Michele Catalano really does not like the new MTV reality show Jersey Shore:
“That MTV glamorizes this decadent, risky, and abhorrent lifestyle shouldn’t be a surprise given some of their other programming, but I’m still shocked at just how bad this show is. If it’s not the drinking and sexually promiscuous behavior that’s going to set a horrible example for MTV’s young viewers, then it’s the physical violence.”
“But, one has to wonder, who is watching this show and why? I’m sure other people who live this lifestyle are glued to their televisions, but who else watches this? People who like train wrecks, presumably. They don’t concern me as much as the young, impressionable kids who are watching this garbage. To see the “guido” lifestyle of wanton sex, binge drinking, and valuing yourself for your sexuality and looks displayed like its something to strive for saddens me. Teenagers and young adults have so many mixed messages thrown at them already in the form of advertisements and entertainment. Adding this popular television show to the mix only makes heavier the burden parents and educators have to steer kids in the right direction.”
On the one hand, I am not the least bit surprised. MTV makes shows like this all the time, principally because they are both titillating and cheap. No-name bozos don’t cost much. They might even debase themselves for free.
Part of me says this is no big deal. This kind of TV junk food has been around since the 60’s, and certainly since MTV came along in the early 80’s, and most kids still grow up all right in spite of it all. I know that crap like this didn’t tempt me. If anything, my repulsion of it propelled me into going in the other direction further than I otherwise would have.
On the other hand, economics teaches us that all decisions should be made on the margin. By this I mean that Jersey Shore should not be judged by its lack of effect on the majority but on the pernicious effect it has on the minority. That it has no effect on most young people is irrelevant. What is relevant is that there are some young people whose lives are perilously balanced on the knife’s edge between middle class respectability and loserhood. When they are pushed off the cliff by the show’s hedonistic message they become its real victims.
One reason western civilization developed when it did was the effect of the Protestant work ethic that developed by the Reformation. The work ethic is the thesis that your life’s worth is determined by the work you do and accomplishments you achieve in your life. Modern civilization is impossible without it. It is revealing to note that those non-western societies where something similar developed - think Japan, but also China and India - have tended to adapt best to modernity. And those places where it is absent - places like, say, Africa - remain a disaster area to this day.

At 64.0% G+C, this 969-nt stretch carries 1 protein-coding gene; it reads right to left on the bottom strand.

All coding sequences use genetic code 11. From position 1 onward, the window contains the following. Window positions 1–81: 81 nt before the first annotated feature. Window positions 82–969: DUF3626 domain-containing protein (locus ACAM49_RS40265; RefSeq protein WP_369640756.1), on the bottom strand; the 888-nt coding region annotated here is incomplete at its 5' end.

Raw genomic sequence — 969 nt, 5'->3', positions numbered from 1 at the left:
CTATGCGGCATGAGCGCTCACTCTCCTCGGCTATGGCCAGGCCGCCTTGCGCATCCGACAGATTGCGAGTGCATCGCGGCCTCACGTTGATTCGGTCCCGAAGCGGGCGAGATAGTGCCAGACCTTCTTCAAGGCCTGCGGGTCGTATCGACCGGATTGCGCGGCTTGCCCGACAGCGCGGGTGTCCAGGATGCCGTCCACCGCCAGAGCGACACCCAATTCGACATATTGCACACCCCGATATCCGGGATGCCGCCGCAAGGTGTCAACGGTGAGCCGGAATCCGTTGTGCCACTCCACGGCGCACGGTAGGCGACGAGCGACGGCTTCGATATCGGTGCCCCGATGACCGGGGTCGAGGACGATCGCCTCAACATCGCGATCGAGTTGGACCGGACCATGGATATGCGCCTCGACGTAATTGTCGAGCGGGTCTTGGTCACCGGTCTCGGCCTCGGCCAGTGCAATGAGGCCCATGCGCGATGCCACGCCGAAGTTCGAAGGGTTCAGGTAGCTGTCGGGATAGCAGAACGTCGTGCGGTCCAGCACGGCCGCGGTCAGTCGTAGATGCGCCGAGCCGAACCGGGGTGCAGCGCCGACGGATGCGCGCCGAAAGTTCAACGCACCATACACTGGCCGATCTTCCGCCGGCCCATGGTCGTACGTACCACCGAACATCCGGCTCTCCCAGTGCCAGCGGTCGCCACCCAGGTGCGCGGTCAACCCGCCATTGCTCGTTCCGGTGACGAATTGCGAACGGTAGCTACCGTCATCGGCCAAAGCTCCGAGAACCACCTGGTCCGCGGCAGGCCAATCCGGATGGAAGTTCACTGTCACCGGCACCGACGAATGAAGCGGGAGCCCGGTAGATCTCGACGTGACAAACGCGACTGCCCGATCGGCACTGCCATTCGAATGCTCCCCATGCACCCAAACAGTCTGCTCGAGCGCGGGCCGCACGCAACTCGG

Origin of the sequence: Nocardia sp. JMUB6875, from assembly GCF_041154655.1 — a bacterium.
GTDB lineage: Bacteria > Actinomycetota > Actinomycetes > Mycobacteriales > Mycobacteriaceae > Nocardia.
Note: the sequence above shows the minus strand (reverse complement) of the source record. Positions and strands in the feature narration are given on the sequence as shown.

So if the Protestant work ethic is so important to society’s success, why are we selling values antithetical to it?
dunno. But the message has been around for a while now. It first popped up in
mainstream culture in the 1950’s with Beat writers like Jack Kerouac, whose
book, On the Road,
glorified the rootless existence of people who wander about from place to place
without purpose. Instead of work and accomplishment, Kerouac teaches us to
value ‘experience’. You can see the same message in many song lyrics from the
1960’s, such as Me and Bobby McGee:
I dunno. But the message has been around for a while now. It first popped up in mainstream culture in the 1950’s with Beat writers like Jack Kerouac, whose book, On the Road, glorified the rootless existence of people who wander about from place to place without purpose. Instead of work and accomplishment, Kerouac teaches us to value ‘experience’. You can see the same message in many song lyrics from the 1960’s, such as Me and Bobby McGee:
“Freedom's just another word for nothing left to lose,
Nothing don't mean nothing honey if it ain't free, now now.
And feeling good was easy, Lord, when he sang the blues,
You know feeling good was good enough for me,
Good enough for me and my Bobby McGee.”
The drifter lifestyle was also glamorized in the Bob Dylan song, Tangled Up in Blue.
Of course, such an ethos can only exist in a society that had become wealthy enough to allow people to indulge themselves without meeting ruin. Ordinary people could not live the wastrel life 70 years ago, let alone 200 years ago. Only the nobility could get away with living for the moment back then. Unfortunately, nothing remains stagnant. Things are either getting better or getting worse. The idea that life should be valued for the ‘experiences’ it brings rather than for the goals that one achieves is one of the forces pushing society downwards.
Getting back to Jersey Shore: the good news is that most of its viewers eventually come around. Work, money and marital life teach discipline to people who should have learned it first from their parents, their school and their culture around them. Unfortunately, you meet your employer, your wife and your bank manager later in life. By then, the Jersey Shore’s victims will have wasted a good 10 to 15 years of their prime doing nothing. As a result, their lives will be that much less meaningful for it.